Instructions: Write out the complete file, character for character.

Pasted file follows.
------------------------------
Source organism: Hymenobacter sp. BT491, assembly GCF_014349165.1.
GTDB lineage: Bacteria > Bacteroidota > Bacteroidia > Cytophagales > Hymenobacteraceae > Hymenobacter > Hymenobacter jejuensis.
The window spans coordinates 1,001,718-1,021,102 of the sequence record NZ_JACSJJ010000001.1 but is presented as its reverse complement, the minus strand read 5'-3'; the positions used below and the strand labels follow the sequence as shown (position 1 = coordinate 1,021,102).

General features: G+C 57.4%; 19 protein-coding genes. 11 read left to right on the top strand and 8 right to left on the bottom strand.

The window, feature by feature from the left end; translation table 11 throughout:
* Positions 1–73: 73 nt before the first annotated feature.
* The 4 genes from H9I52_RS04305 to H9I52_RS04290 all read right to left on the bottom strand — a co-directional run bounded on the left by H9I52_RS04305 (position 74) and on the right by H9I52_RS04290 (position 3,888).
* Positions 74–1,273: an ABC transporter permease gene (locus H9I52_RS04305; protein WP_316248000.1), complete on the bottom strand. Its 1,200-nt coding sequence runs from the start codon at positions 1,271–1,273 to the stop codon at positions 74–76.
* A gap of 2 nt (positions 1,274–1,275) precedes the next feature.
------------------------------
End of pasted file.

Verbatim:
Source organism: Hymenobacter sp. BT491, assembly GCF_014349165.1.
GTDB lineage: Bacteria > Bacteroidota > Bacteroidia > Cytophagales > Hymenobacteraceae > Hymenobacter > Hymenobacter jejuensis.
The window spans coordinates 1,001,718-1,021,102 of the sequence record NZ_JACSJJ010000001.1 but is presented as its reverse complement, the minus strand read 5'-3'; the positions used below and the strand labels follow the sequence as shown (position 1 = coordinate 1,021,102).

General features: G+C 57.4%; 19 protein-coding genes. 11 read left to right on the top strand and 8 right to left on the bottom strand.

The window, feature by feature from the left end; translation table 11 throughout:
* Positions 1–73: 73 nt before the first annotated feature.
* The 4 genes from H9I52_RS04305 to H9I52_RS04290 all read right to left on the bottom strand — a co-directional run bounded on the left by H9I52_RS04305 (position 74) and on the right by H9I52_RS04290 (position 3,888).
* Positions 74–1,273: an ABC transporter permease gene (locus H9I52_RS04305; protein WP_316248000.1), complete on the bottom strand. Its 1,200-nt coding sequence runs from the start codon at positions 1,271–1,273 to the stop codon at positions 74–76.
* A gap of 2 nt (positions 1,274–1,275) precedes the next feature.